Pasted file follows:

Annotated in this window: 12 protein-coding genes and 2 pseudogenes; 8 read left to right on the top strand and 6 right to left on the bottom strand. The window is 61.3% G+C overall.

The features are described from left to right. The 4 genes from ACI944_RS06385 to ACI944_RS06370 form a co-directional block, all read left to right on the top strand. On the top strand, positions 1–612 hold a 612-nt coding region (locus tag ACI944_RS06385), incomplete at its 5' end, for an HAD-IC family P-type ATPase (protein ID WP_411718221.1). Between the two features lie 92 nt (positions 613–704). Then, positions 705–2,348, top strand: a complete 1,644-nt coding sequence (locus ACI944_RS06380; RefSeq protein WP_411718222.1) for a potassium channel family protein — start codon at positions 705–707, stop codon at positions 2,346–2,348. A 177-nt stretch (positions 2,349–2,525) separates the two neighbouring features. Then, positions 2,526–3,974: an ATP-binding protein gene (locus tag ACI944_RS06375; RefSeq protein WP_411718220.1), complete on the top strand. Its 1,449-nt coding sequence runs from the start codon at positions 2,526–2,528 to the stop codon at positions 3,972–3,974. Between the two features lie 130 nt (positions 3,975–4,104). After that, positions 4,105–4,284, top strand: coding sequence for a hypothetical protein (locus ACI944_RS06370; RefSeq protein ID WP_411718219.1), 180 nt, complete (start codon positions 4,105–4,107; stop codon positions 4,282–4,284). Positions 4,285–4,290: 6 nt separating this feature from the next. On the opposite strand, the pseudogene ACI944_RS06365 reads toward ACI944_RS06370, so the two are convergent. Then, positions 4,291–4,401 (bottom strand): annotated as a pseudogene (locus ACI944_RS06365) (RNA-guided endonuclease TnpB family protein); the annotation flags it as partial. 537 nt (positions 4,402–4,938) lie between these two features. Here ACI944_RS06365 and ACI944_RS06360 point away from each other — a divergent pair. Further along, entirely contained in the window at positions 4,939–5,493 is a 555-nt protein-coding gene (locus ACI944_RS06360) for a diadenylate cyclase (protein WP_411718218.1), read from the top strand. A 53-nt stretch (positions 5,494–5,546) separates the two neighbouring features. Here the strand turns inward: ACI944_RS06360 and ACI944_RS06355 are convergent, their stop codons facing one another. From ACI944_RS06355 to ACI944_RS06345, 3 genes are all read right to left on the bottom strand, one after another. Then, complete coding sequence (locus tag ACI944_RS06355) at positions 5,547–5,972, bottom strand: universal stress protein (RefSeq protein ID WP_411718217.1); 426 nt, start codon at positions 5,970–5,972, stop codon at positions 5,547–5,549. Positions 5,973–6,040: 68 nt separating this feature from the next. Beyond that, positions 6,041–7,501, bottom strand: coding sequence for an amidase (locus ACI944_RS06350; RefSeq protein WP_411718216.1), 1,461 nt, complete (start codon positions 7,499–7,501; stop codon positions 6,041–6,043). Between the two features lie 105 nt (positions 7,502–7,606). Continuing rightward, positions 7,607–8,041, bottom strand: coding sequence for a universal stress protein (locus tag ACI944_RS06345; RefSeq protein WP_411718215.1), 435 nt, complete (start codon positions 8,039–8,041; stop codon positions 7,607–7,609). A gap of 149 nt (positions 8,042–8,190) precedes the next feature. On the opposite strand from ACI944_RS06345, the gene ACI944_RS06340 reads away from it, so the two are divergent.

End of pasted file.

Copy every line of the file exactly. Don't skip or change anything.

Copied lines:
Annotated in this window: 12 protein-coding genes and 2 pseudogenes; 8 read left to right on the top strand and 6 right to left on the bottom strand. The window is 61.3% G+C overall.

The features are described from left to right. The 4 genes from ACI944_RS06385 to ACI944_RS06370 form a co-directional block, all read left to right on the top strand. On the top strand, positions 1–612 hold a 612-nt coding region (locus tag ACI944_RS06385), incomplete at its 5' end, for an HAD-IC family P-type ATPase (protein ID WP_411718221.1). Between the two features lie 92 nt (positions 613–704). Then, positions 705–2,348, top strand: a complete 1,644-nt coding sequence (locus ACI944_RS06380; RefSeq protein WP_411718222.1) for a potassium channel family protein — start codon at positions 705–707, stop codon at positions 2,346–2,348. A 177-nt stretch (positions 2,349–2,525) separates the two neighbouring features. Then, positions 2,526–3,974: an ATP-binding protein gene (locus tag ACI944_RS06375; RefSeq protein WP_411718220.1), complete on the top strand. Its 1,449-nt coding sequence runs from the start codon at positions 2,526–2,528 to the stop codon at positions 3,972–3,974. Between the two features lie 130 nt (positions 3,975–4,104). After that, positions 4,105–4,284, top strand: coding sequence for a hypothetical protein (locus ACI944_RS06370; RefSeq protein ID WP_411718219.1), 180 nt, complete (start codon positions 4,105–4,107; stop codon positions 4,282–4,284). Positions 4,285–4,290: 6 nt separating this feature from the next. On the opposite strand, the pseudogene ACI944_RS06365 reads toward ACI944_RS06370, so the two are convergent. Then, positions 4,291–4,401 (bottom strand): annotated as a pseudogene (locus ACI944_RS06365) (RNA-guided endonuclease TnpB family protein); the annotation flags it as partial. 537 nt (positions 4,402–4,938) lie between these two features. Here ACI944_RS06365 and ACI944_RS06360 point away from each other — a divergent pair. Further along, entirely contained in the window at positions 4,939–5,493 is a 555-nt protein-coding gene (locus ACI944_RS06360) for a diadenylate cyclase (protein WP_411718218.1), read from the top strand. A 53-nt stretch (positions 5,494–5,546) separates the two neighbouring features. Here the strand turns inward: ACI944_RS06360 and ACI944_RS06355 are convergent, their stop codons facing one another. From ACI944_RS06355 to ACI944_RS06345, 3 genes are all read right to left on the bottom strand, one after another. Then, complete coding sequence (locus tag ACI944_RS06355) at positions 5,547–5,972, bottom strand: universal stress protein (RefSeq protein ID WP_411718217.1); 426 nt, start codon at positions 5,970–5,972, stop codon at positions 5,547–5,549. Positions 5,973–6,040: 68 nt separating this feature from the next. Beyond that, positions 6,041–7,501, bottom strand: coding sequence for an amidase (locus ACI944_RS06350; RefSeq protein WP_411718216.1), 1,461 nt, complete (start codon positions 7,499–7,501; stop codon positions 6,041–6,043). Between the two features lie 105 nt (positions 7,502–7,606). Continuing rightward, positions 7,607–8,041, bottom strand: coding sequence for a universal stress protein (locus tag ACI944_RS06345; RefSeq protein WP_411718215.1), 435 nt, complete (start codon positions 8,039–8,041; stop codon positions 7,607–7,609). A gap of 149 nt (positions 8,042–8,190) precedes the next feature. On the opposite strand from ACI944_RS06345, the gene ACI944_RS06340 reads away from it, so the two are divergent.